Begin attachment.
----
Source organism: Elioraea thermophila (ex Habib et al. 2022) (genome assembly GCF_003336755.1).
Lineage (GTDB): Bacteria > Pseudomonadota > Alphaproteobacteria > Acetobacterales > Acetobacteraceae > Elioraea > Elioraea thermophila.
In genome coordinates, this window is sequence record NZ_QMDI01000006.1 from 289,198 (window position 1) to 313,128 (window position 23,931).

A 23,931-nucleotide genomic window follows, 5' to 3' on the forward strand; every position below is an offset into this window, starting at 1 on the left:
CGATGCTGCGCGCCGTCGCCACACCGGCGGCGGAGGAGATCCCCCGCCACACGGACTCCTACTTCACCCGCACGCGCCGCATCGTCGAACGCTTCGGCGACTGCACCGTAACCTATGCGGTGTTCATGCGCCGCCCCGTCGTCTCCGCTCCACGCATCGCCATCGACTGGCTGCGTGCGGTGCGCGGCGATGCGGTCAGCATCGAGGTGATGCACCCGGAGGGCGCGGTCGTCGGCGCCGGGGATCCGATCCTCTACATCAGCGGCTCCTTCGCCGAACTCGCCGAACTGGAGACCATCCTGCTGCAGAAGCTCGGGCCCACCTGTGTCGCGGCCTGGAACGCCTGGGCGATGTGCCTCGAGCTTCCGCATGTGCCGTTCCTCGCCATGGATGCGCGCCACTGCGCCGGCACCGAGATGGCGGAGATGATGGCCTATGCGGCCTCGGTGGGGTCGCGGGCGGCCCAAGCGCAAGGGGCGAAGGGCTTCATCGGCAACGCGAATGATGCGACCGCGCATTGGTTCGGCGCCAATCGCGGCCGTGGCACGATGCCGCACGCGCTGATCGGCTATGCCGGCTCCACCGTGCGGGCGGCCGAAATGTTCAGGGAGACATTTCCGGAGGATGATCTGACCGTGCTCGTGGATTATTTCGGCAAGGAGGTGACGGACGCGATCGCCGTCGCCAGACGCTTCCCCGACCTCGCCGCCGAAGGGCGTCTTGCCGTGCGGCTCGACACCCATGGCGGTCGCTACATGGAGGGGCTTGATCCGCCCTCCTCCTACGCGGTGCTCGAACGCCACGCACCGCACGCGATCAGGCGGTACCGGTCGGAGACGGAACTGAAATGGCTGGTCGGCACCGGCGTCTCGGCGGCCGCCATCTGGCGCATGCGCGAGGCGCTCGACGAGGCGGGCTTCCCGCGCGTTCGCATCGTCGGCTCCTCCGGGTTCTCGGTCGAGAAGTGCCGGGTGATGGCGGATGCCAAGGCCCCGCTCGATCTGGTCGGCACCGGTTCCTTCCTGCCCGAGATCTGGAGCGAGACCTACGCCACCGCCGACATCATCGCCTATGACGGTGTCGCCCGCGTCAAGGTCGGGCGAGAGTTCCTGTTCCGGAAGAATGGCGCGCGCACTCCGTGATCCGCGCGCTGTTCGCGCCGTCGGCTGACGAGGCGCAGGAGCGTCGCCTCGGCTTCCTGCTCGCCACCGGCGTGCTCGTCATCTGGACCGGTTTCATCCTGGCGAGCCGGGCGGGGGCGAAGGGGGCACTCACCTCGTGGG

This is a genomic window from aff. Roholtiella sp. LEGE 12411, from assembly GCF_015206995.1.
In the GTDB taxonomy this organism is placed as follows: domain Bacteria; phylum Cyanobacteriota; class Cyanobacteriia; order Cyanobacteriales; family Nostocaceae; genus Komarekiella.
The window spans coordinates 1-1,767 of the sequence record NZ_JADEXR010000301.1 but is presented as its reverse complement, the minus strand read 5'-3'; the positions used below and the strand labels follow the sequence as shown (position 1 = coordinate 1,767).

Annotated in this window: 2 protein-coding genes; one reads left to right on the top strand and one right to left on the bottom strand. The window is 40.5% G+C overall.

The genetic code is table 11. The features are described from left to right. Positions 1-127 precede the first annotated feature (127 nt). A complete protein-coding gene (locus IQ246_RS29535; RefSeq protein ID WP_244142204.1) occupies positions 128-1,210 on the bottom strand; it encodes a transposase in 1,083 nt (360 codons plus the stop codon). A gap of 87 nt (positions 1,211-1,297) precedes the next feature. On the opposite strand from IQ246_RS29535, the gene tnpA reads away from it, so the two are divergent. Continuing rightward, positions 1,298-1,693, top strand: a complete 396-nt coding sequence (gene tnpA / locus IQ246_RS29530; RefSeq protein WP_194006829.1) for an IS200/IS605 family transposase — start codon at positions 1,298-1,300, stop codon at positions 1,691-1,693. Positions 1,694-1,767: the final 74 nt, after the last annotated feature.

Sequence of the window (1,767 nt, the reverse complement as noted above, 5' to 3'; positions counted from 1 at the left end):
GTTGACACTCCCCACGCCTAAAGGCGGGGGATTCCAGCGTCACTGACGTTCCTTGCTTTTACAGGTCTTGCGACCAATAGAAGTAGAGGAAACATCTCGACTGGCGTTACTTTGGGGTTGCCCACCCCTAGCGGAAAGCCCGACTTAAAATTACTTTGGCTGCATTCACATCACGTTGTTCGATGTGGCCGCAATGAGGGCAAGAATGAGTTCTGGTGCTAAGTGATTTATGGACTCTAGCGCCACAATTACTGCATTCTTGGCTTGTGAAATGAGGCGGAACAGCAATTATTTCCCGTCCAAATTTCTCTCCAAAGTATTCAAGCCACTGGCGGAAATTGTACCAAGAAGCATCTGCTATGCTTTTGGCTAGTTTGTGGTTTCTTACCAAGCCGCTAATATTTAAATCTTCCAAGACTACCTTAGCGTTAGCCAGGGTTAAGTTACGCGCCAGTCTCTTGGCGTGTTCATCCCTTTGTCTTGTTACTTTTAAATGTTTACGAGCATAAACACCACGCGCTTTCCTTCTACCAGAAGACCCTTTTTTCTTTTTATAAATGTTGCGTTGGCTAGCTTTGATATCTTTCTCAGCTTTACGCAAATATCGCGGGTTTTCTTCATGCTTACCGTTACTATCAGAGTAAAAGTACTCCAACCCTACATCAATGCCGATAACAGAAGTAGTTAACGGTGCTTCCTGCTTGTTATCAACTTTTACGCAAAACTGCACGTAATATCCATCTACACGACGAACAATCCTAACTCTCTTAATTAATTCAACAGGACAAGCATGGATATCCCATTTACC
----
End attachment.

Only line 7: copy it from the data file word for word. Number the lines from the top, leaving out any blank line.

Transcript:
In the GTDB taxonomy this organism is placed as follows: domain Bacteria; phylum Cyanobacteriota; class Cyanobacteriia; order Cyanobacteriales; family Nostocaceae; genus Komarekiella.